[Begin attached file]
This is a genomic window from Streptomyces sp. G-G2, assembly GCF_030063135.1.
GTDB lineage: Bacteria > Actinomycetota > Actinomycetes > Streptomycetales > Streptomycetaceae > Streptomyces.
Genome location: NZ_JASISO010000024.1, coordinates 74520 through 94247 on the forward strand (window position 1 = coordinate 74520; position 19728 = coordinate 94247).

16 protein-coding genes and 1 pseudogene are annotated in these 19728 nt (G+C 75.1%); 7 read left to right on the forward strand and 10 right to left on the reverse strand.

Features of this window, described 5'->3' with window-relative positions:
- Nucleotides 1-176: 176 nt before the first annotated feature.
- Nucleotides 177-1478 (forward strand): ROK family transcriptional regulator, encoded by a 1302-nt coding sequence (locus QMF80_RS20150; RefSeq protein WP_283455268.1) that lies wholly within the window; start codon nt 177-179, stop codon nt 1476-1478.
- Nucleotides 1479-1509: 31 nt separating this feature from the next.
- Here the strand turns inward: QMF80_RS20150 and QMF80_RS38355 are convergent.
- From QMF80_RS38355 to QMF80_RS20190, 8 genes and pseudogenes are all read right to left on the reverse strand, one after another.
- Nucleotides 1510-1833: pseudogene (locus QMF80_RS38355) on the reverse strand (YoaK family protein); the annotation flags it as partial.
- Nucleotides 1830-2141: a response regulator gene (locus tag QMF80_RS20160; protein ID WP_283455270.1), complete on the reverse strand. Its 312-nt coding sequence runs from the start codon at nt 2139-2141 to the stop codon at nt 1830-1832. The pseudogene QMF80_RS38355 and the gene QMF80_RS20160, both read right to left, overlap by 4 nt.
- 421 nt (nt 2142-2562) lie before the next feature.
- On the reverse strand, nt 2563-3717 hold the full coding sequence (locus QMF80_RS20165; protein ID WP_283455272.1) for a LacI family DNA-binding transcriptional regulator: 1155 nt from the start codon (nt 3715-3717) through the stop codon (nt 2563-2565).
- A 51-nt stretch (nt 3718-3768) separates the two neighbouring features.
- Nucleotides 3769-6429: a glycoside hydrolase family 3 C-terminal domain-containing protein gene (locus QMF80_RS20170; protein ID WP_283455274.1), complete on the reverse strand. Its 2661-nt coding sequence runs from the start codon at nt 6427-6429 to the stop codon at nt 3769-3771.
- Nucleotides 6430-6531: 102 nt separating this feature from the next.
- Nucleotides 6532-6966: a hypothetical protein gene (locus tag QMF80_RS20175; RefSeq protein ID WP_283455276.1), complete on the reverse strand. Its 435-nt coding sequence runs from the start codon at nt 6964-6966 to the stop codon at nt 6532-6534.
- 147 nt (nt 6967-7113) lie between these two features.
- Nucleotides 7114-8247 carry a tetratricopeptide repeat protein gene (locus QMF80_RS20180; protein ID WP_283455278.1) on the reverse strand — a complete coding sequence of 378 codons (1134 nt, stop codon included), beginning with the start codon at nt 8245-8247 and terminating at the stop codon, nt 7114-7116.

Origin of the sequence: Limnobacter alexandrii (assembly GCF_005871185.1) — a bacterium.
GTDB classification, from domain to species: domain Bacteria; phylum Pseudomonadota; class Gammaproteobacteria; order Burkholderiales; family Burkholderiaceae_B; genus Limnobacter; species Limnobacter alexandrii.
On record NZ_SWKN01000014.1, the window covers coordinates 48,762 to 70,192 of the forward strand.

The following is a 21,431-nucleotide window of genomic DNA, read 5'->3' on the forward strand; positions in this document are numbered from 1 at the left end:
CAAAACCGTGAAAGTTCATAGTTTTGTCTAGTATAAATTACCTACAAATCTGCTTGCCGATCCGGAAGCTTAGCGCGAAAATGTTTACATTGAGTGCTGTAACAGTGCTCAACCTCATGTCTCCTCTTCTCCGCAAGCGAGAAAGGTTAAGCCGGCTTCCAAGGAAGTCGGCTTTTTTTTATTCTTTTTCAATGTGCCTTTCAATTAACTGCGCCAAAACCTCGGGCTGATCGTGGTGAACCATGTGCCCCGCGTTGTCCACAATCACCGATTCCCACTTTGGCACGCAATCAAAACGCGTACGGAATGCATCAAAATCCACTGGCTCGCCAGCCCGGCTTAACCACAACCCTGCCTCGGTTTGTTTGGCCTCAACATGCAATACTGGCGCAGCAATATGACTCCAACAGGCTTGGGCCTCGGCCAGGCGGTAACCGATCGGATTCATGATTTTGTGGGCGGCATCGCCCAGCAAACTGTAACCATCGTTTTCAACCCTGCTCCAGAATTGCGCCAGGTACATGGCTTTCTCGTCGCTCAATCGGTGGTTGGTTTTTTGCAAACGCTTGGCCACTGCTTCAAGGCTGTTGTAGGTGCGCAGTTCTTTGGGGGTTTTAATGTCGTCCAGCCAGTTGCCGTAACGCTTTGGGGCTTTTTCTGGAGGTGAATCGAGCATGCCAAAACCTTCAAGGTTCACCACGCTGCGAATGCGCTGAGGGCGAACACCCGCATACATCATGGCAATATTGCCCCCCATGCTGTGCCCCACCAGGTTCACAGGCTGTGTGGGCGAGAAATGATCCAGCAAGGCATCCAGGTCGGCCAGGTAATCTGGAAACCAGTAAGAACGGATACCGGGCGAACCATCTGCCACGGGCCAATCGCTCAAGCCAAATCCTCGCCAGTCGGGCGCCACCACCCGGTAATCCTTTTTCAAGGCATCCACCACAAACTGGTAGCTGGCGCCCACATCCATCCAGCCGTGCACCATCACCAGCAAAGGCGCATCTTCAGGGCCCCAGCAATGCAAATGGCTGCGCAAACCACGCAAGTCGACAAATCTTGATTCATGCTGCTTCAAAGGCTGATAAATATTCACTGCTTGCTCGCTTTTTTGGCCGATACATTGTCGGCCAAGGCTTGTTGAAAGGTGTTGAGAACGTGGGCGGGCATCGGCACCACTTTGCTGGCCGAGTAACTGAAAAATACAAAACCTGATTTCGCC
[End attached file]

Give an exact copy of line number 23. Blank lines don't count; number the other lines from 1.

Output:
On record NZ_SWKN01000014.1, the window covers coordinates 48,762 to 70,192 of the forward strand.